New-York Historical Society's Bill Shannon Dictionary of New York Sports

Gene Larkin

Gene Larkin (College baseball. Born, Flushing, NY, Oct. 24, 1962.) A senior season seldom equalled in Eastern college baseball catapulted Eugene Thomas Larkin into a seven-year major league career and two trips to the World Series. During his four years (1981-84) at Columbia, where he was a third baseman, the switch-hitting Larkin set career records in almost every major offensive category, eclipsing some marks held by Lou Gehrig. He had 25 home runs, 114 runs batted in, and a .371 average. Larkin hit 19 homers and drove in 62 runs as a senior to become the Lions’ first all-American since Archie Roberts in 1965. Converted to a first baseman, he came to Minnesota in 1987, playing in both the 1987 and 1991 World Series before retiring after the 1993 season. Larkin had a .266 average in 758 major league games with 32 homers. His r.b.i. single in the bottom of the 10th inning of Game 7 of the 1991 Series gave the Twins a 1-0 win and the World Series title.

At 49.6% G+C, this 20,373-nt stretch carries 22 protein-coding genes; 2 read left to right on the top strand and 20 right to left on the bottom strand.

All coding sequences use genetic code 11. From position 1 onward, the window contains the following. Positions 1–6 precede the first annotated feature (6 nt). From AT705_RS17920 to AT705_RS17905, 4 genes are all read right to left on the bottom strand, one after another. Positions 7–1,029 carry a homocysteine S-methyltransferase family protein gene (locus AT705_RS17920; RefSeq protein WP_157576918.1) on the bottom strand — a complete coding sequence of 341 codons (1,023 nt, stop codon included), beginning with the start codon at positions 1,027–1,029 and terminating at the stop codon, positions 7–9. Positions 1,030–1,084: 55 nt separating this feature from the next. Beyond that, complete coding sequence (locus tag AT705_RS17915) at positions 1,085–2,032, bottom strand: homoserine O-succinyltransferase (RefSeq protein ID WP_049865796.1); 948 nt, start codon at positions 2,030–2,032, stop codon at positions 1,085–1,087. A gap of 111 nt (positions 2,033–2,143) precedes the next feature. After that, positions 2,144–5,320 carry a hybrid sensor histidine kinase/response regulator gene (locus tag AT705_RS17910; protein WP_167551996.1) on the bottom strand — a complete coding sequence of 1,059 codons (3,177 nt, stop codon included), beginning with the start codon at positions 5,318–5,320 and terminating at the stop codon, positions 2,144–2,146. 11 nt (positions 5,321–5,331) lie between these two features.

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The Bill Shannon Biographical Dictionary of New York Sports is an open database of sports biographies maintained by Jordan Sprechman and Marty Appel. We welcome public and scholarly contributions and suggestions.

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About Bill Shannon

A prolific author, wire service sports reporter, long time Major League Baseball official scorer, football statistician, sports museum founder, theatrical agency owner and public ... read more

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